“These classes will expand the university’s role in global education while reinforcing our core mission of teaching, research, and public service,” she said. “They will in no way diminish the value of a UVa degree, but rather enhance our brand and allow others to experience the learning environment of [Thomas] Jefferson’s Academical Village.”
Cathy Finn-Derecki has been trying 2 MOOCs, DS106 and Udacity Statistics. She mentions that Udacity is distraction free from other people and windows, but
then the DS106 in me creeps into the picture. I imagine this lecturer as the whole person. I want to do a mashup of the Udacity course, mocking Sebastian Thrun’s accent, turning the statistics lecture into a comedy sketch complete with charts and graphs. The possibilities for using video, audio, writing, and acting are endless. I break out of the checkboxes and lectures and have a chance to explore my alter ego’s needs. If one person can experience such extreme differences in online learning environments, how can we even discuss “online learning” as though it’s a monolithic thing?
John Elmes refers to a blog post by Professor Martin Weller who feels that the development of a more formal structure for MOOCs is likely. He has been an advocate of open education but has some reservations about MOOCs.
The beauty of forming a MOOC, he says, was that it “allowed you to explore new pedagogy…and subject matter”. He believes the latest models are too conventional.
Professor Weller also worries that, while they are free, they are not open in the sense of being “reusable and openly accessible”.
He is also concerned that if MOOCs were to develop a commercial aspect, it would not be long before “they are engaged in Facebook-type data selling, for instance”.
Knowledge@Wharton provide their take on higher education, MOOCS and change. They report on a participant of the AI Stanford course who got a job in machine learning shortly afterwards. They look back at online education initiatives in recent years and wonder if this is different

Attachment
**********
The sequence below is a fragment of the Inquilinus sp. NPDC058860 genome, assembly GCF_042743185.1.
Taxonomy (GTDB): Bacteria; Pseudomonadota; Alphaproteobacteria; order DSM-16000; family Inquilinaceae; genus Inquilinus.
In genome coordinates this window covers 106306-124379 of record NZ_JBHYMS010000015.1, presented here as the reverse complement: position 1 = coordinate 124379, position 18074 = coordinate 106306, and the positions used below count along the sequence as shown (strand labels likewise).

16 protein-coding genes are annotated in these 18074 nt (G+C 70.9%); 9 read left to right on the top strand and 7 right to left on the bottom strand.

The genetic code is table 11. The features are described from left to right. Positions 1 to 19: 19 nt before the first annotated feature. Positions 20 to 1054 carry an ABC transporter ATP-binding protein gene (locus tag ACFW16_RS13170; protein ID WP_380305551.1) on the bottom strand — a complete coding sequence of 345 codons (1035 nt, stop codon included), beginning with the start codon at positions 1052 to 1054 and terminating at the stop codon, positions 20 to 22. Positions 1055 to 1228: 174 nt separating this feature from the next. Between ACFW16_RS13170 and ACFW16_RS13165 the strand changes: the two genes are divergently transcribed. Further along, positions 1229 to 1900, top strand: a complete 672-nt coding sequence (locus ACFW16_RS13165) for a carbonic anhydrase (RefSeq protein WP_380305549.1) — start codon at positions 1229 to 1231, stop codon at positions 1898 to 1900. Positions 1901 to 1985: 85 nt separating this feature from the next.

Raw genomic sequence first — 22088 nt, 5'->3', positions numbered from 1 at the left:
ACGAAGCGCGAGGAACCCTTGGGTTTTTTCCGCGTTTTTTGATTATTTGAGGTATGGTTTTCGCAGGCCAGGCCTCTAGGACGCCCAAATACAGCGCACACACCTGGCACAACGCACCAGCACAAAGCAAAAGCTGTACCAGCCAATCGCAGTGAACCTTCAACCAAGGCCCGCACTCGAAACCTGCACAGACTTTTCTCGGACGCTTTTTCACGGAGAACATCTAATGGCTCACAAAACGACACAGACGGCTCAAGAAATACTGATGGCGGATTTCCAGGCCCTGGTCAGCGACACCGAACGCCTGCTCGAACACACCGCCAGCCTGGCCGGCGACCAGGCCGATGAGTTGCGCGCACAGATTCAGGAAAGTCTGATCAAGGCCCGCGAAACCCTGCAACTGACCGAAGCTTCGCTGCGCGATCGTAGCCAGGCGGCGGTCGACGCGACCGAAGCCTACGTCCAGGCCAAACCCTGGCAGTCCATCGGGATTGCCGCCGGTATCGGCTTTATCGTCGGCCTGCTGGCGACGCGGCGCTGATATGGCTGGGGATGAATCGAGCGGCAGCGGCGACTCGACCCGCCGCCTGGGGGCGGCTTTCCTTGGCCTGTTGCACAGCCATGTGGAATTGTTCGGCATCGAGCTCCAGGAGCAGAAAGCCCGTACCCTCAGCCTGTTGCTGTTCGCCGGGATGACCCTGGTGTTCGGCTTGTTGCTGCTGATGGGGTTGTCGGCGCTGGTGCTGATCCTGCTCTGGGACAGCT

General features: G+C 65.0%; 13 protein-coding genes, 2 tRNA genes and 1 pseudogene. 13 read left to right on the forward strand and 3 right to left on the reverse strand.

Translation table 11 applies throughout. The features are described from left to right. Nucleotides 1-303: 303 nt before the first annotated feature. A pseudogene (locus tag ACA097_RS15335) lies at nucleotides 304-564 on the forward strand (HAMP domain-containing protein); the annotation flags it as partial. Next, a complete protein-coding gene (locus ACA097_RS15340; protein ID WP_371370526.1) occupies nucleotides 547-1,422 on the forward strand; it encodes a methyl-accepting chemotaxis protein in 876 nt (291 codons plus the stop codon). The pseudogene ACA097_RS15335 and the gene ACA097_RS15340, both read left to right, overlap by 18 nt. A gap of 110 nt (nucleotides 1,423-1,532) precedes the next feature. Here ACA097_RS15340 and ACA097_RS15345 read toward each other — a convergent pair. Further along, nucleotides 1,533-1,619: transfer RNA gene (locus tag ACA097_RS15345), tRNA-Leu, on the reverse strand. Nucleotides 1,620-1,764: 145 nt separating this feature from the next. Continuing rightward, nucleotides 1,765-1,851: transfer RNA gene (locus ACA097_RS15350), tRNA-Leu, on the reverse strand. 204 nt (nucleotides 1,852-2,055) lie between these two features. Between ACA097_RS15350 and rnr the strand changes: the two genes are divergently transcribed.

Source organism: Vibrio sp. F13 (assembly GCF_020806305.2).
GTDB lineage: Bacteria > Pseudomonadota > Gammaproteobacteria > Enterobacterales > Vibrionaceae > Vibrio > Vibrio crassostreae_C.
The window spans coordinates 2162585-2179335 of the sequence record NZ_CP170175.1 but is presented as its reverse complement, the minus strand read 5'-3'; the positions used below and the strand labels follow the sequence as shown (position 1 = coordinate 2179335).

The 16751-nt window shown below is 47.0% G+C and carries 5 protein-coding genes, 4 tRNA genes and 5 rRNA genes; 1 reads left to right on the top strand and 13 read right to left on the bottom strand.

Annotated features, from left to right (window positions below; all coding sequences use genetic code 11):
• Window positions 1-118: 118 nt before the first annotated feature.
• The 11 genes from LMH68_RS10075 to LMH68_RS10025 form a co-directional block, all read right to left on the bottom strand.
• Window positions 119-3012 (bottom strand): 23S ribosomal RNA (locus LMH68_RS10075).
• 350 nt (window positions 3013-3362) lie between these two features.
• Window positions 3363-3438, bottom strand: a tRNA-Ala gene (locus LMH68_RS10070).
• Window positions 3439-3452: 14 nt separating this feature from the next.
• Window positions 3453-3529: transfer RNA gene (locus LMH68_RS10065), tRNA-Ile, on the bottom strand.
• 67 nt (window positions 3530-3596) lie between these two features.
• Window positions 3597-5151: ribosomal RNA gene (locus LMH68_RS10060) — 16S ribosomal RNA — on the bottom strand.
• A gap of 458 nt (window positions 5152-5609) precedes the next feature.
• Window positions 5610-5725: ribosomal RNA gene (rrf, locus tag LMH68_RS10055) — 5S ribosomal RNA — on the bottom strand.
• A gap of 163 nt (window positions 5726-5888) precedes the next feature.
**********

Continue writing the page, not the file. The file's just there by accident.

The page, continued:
Why might Coursera or another of the new enterprises succeed where others have failed? For one, the technology has evolved. Video and audio are crisper. Desktop sharing tools and discussion boards are easier to navigate. There is greater access to Internet libraries. Course developers also have a more nuanced understanding of how people learn online and the best ways to present information in that format. Coursera, for example, slices lectures into digestible 10- or 15-minute segments and provides online quizzes as part of each section. Professors answer questions from students in online forums. This is a vast improvement from previous online education ventures that offered a less dynamic learning model where students watched canned lectures, with no interaction.
Seniors Aloud proving that there is never a time to stop learning – excited by the new opportunities presented by MOOCs.
For older adults and retirees keen on going back to school again, this news is heaven-sent. With an empty nest at home and time on their hands, this is a wonderful opportunity for them to acquire new knowledge and prevent the brain from getting rusty.
If you think that your age might pose an obstacle to learning, look at Dr Allan Stewart a former dental surgeon from Australia. Last Friday he obtained his fourth degree – Master in Clinical Science (Complementary Medicine) at the ripe old age of 97!!! He currently holds the world record for being the oldest graduate.
Paul Glader suggests that with the current MOOC hype attracting large numbers of students, that there will be a renewed focus on teaching rather than research.
Kevin Carey sees MOOCs setting up a power struggle between the two coasts of knowledge power – the West Coast, Silicon Valley-based tech sector and the DC to Boston corridor of Ivy League and elite colleges. “I’m not sure who will end up running the place,” he says. “Colleges don’t have a monopoly on expertise
Paul also notes critiques of MOOCs that question whether knowledge is democratized through these types of offerings.